When we think about chocolate, we imagine a sweet treat, whether it be a bar or a box of truffles. But for most of its history, chocolate wasn’t prepared with sugar, nor was it eaten, rather it was drunk as a beverage. The whole story of chocolate fills volumes of fascinating books. This is the condensed history that you can read in just about the amount of time that it takes to savor a Tangle Chocolate Thin.
The origin of the word “chocolate” can be traced to the Aztec word “xocolatl” which was a bitter drink made using cacao beans. It was often used in religious rituals or for medicinal purposes, as it was believed to be an aphrodisiac and gave the drinker strength.
Cacao, the main ingredient in chocolate, can be traced back to around 10,000 BCE in the Amazon Rainforest, when it is believed to have diverged from its most recent common ancestor into the species Theobroma Cacao. Early Mesoamericans mark the invention of maize and cacao on ‘Day One.’ They believed that cacao seeds (which we call beans) were a gift from the gods and valued cacao so highly that the beans were even used as a form of currency.
Chocolate seems to have made its way to North America by 770 CE according to ancient vessels found near present-day Utah that contain traces of cacao. It wasn’t until the 16th century that Europeans learned of cacao, when Christopher Columbus intercepted an indigenous ship that contained cacao beans during his fourth voyage to the Americas in 1502. Hernan Cortes, a Spanish conquistador, first encountered xocolatl in the court of Montezuma, the ruler of the Aztec Empire. Following the fall of the Aztecs due to the Spanish Conquest in 1519, the Spaniards began importing cacao to Europe. There, it was still served as a beverage but with the addition of sugar or honey to create a sweet treat. Over the next century, “xocolatl” turned into “chocolate,” and a new craze for chocolate began.
As the popularity of chocolate rose in Europe, so began a prosperous market for slavery. In the early 17th century, the Middle Passage began which sent enslaved peoples from Africa to the Caribbean and South America to work in cotton, sugar and cacao plantations. This shift of production zones from Mesoamerica to the coast of South America and the Caribbean was caused by demographic changes, disease and overproduction which decimated Mesoamerican cacao. While slavery in the Americas was occurring during this time, the English, Dutch and French also held cacao plantations in Africa where they used the labor of enslaved people to manually process cacao. Today, West Africa is still responsible for supplying 70% of the world’s cacao.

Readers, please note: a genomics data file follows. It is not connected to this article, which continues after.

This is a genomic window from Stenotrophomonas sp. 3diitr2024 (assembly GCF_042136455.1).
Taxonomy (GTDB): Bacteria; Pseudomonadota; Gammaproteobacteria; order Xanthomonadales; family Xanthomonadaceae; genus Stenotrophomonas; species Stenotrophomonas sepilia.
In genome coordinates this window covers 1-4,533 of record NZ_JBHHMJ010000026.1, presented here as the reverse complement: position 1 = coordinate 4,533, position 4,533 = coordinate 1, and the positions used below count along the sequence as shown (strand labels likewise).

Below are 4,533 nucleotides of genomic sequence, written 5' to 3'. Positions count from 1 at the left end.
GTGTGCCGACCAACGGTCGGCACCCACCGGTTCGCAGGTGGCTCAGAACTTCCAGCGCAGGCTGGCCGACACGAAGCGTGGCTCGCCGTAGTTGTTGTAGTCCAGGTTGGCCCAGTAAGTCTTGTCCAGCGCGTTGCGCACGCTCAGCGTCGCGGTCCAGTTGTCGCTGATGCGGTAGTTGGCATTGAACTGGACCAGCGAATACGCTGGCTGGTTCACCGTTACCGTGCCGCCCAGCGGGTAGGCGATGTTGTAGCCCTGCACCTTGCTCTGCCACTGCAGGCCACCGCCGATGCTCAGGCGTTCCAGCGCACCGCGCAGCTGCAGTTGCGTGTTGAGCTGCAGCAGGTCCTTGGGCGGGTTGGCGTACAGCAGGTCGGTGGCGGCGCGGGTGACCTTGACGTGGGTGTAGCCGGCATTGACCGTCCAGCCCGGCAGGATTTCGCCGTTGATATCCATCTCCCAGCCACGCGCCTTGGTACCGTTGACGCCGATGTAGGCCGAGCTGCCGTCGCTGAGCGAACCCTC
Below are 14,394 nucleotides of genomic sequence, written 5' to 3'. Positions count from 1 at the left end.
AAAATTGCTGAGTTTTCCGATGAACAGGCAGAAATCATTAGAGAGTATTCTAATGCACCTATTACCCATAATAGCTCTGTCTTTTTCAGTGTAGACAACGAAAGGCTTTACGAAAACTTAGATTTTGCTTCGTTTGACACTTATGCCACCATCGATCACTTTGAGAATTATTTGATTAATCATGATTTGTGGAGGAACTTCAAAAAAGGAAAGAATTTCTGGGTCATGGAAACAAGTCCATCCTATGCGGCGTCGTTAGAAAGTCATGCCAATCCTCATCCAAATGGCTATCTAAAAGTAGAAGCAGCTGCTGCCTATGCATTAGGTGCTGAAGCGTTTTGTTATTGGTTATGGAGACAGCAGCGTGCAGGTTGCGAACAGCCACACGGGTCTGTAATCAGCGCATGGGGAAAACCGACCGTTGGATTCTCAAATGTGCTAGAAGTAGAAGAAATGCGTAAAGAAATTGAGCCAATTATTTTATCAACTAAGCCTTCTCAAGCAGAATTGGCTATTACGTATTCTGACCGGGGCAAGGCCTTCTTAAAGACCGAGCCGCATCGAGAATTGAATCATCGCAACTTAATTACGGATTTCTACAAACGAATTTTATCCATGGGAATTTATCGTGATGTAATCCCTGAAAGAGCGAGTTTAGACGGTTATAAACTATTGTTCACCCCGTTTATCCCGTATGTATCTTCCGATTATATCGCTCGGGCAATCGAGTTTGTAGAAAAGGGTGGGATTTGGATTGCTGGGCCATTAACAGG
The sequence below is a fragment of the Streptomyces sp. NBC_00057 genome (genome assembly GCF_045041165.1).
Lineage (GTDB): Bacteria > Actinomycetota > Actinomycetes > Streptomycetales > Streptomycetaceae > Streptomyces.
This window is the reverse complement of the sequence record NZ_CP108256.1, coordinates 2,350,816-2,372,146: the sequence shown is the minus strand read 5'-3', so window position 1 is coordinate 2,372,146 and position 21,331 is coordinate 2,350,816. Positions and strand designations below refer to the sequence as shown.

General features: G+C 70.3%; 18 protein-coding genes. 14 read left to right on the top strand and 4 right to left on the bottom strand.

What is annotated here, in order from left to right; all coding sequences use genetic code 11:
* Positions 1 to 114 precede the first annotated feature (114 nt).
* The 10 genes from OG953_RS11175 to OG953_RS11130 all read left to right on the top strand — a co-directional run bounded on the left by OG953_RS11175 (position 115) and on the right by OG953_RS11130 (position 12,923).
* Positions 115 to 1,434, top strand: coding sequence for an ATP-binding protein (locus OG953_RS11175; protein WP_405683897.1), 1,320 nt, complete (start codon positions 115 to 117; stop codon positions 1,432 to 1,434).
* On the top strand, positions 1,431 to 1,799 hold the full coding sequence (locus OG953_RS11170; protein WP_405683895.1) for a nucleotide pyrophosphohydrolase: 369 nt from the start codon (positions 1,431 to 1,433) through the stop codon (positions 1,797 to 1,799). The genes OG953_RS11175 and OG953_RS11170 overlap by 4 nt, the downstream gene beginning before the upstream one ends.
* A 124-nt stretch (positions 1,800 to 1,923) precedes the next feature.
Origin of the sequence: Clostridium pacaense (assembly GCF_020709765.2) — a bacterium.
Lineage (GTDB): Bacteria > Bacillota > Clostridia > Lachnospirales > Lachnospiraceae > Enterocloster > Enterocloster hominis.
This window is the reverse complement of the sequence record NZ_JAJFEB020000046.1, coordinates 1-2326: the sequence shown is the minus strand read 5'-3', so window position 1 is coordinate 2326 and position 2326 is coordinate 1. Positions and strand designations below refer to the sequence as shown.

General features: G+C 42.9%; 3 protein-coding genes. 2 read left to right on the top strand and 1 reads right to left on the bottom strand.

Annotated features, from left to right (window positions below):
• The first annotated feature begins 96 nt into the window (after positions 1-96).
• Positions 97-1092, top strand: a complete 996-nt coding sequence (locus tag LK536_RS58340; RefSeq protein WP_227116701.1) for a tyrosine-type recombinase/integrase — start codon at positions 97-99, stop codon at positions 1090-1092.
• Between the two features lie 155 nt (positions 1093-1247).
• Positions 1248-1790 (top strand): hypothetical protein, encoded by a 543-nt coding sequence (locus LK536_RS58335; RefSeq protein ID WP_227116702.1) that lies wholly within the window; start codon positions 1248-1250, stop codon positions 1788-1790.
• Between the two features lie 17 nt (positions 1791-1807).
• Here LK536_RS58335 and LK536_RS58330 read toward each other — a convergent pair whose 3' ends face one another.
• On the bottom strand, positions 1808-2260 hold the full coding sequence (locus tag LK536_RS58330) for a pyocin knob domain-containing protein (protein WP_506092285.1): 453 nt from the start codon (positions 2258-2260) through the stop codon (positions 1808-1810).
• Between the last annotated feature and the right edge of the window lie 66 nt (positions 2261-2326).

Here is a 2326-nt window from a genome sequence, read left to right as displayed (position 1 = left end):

During the Industrial Revolution, new processes were invented that allowed for the mass production of chocolate. In 1815, Coenraad van Houten, a Dutch chemist, began adding alkaline salts to chocolate to reduce its bitterness. Van Houten then went on to patent a press which separated the natural fat (cocoa butter) found in roasted cacao beans. The press produced chocolate that was consistent in quality at a lower price. This method created chocolate that is known as “Dutch cocoa.”
In 1847, Joseph Fry realized that by adding melted cocoa butter into the roasted ground cacao beans, he was able to create a chocolate solid that was moldable. This marked the transition of chocolate from a bitter drink to a chocolate bar as we know it. This invention was further transformed when Daniel Peter added powdered milk into ground cacao to create milk chocolate. Though milk had long been added to drinking chocolate, this was the first time that a milk chocolate bar was available.
In the late 19th and 20th century, the manufacturing of chocolate became largely commercialized with many of the current corporations starting during this time in the United States and Europe. Due to the improvement of processing machinery that allowed chocolate to be mass produced, the price of chocolate fell. This shifted the trend of chocolate from a commodity of the rich elite to one that can be enjoyed by all of society.
The advent of the bean-to-bar industry is generally credited to John Scharffenberger, a winemaker who turned to chocolate making in 1996. While Scharffenberger deserves credit for getting bean-to-bar chocolate noticed, bean-to-bar chocolate has always been made all over the world, primarily by people of color for whom bean-to-bar chocolate is part of their heritage and everyday lives. Today, there are well over 200 bean-to-bar chocolate companies in the US alone, including Tangle Chocolate. While we account for a tiny percentage of the world’s $130 billion chocolate industry, our market share is growing alongside consumers’ knowledge and preference for this fine quality, delicious food of the gods!